A 40GB model costs $480 at Adorama, a photography equipment e-tailer.

Keep Your Important Documents Online

If you lose your passport or other important documents when traveling overseas, you’re in for a world of pain. One way to protect yourself is to make digital copies of your birth certificate, passport, driver’s license, and other important papers and store them securely online.

Alain Boutefeu of Oakland, California recommends using InYourSafe for this purpose. “It’s always accessible, ultra-safe, and encrypted. It’s invaluable,” he writes. “I also store other things on it such as my birth certificate and passwords, since no one else can access them. It even lets me upload and store photos from my digital camera’s memory card.”

InYourSafe charges $49 per year for 5GB of storage. The service promises “triple security” (SSL, secure login, and encryption). And as Boutefeu says, you can upload documents to the service via e-mail, and file uploads from a Web browser or even from a fax machine.

Plug In Just About Anywhere With Tumi’s Travel Adaptor

“Tumi makes a nice Electronics Electric Adaptor ($50),” writes Shean McMahon of Seal Beach, California. “It includes plug adaptors for nearly every country. What’s particularly nice is that it’s an all-in-one design, so you only have one thing to carry. It also has replaceable fuses. I recommend purchasing extra fuses from your local electronic store before you travel internationally. If you have a fuse blow, you won’t have to search around foreign countries for a replacement. Incidentally, Tumi makes an all-in-one electric adaptor kit ($95) that can double as a USB port for charging things like iPods.”

Mobile Computing News, Reviews, & Tips

What Are the Top 10 MP3 Players?

If you think you know the answer, think again.

Landing atop our recent roundup of flash-based media players was the Creative Zen, which we love for its gorgeous display, FM tuner, built-in microphone, robust video- and photo-viewing capabilities, contact management, great audio, Secure Digital card slot–the list goes on. Prices online for the Zen range from $85 for 4GB to $270 for 32GB.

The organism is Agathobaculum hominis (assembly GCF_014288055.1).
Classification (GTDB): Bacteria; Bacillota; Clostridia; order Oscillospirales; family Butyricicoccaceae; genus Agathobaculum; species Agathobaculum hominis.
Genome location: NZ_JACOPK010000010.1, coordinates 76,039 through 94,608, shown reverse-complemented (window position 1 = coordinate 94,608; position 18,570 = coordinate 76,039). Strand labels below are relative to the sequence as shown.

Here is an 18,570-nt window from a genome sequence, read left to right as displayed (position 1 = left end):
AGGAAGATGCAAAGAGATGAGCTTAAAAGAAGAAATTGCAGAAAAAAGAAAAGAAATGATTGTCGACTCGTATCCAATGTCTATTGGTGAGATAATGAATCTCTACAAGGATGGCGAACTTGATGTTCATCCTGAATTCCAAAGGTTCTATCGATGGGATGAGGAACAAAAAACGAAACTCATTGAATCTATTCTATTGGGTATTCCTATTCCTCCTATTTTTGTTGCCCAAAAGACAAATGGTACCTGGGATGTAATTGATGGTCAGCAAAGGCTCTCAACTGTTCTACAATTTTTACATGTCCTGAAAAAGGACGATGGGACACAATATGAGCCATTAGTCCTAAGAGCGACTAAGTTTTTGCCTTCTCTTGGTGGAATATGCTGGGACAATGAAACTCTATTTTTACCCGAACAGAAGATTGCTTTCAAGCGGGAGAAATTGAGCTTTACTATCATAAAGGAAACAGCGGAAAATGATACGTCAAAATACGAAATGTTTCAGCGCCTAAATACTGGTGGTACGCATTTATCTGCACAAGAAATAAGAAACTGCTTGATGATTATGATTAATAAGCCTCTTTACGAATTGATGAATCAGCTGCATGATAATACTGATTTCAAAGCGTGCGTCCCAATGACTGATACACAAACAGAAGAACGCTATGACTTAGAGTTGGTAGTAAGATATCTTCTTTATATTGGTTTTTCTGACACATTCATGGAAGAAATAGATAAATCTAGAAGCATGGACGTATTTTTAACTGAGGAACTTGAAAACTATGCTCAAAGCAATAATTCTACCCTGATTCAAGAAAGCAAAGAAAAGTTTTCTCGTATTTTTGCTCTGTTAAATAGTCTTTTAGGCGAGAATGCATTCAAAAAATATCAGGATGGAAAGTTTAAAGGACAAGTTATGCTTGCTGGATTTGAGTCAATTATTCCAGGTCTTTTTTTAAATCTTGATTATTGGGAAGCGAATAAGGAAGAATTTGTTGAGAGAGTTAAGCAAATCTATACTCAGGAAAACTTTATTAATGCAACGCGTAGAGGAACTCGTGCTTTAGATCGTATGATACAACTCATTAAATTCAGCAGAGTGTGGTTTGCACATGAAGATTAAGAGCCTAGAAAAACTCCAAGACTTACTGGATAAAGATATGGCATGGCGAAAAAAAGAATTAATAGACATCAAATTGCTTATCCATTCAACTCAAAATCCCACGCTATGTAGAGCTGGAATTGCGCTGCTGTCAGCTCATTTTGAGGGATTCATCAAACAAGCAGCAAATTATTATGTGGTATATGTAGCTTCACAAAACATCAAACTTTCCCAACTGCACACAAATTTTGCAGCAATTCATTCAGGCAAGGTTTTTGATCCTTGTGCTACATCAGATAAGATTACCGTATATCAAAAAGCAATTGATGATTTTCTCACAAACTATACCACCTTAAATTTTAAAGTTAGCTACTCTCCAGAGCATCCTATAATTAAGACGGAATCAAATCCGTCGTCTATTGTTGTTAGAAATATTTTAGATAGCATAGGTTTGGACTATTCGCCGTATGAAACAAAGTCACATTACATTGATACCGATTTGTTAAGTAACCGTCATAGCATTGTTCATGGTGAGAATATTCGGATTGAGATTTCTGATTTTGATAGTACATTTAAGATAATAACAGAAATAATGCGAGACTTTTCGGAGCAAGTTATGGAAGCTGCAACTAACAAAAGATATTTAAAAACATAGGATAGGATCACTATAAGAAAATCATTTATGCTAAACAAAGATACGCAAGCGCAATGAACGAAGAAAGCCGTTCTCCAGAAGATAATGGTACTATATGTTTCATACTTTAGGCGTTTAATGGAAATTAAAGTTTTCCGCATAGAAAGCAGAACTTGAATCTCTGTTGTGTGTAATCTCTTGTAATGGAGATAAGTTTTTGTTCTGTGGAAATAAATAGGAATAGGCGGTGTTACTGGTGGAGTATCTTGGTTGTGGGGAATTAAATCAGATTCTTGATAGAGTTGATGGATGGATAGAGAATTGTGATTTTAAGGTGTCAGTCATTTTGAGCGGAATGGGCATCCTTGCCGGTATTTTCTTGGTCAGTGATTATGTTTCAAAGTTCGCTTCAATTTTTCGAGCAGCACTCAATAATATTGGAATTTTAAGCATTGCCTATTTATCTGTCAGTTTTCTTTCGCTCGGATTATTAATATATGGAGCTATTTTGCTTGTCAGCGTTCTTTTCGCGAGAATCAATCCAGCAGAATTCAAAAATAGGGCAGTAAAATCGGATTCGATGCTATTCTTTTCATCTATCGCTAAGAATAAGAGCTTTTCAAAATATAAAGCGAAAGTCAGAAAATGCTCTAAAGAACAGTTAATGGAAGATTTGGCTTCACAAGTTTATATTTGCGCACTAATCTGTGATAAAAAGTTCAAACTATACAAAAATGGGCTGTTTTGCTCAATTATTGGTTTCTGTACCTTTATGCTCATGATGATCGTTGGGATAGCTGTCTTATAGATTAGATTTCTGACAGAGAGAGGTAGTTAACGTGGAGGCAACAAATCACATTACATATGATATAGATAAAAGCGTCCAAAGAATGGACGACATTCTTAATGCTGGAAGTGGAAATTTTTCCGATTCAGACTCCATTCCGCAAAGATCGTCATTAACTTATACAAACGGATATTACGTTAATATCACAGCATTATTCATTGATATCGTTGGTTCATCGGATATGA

Turn Your Smart Phone Into a Hot Spot: TapRoot Systems announced software that will let you use your Wi-Fi- and mobile broadband-enabled smart phone to go online with a notebook. In essence, WalkingHotSpot turns your smart phone into a wireless router. TapRoot hopes to sell a full-featured version of the product to wireless carriers, which would offer it to customers, probably as a paid service. The software is available for Windows Mobile or Symbian Series 60 smart phones only.

Handheld Hot-Spot Finder: The Canary Wireless Digital Hotspotter HS-20 ($60) lets you find nearby wireless networks without having to boot up your laptop. The handheld device provides a list of up to 20 detected wireless network signals, displaying the SSID (network name), signal strength, and encryption method. In a recent review we gave it a PCW Rating of 83 (very good).

Contributing Editor James A. Martin offers tools, tips, and product recommendations to help you make the most of computing on the go. Martin is also author of the Traveler 2.0 blog. Sign up to have the Mobile Computing Newsletter e-mailed to you each week. Suggestion Box

Is there a particularly cool mobile computing product or service I’ve missed? Got a spare story idea in your back pocket? Tell me about it. However, I regret that I’m unable to respond to tech-support questions, due to the volume of e-mail I receive.

Comment: edit@itworldcanada.com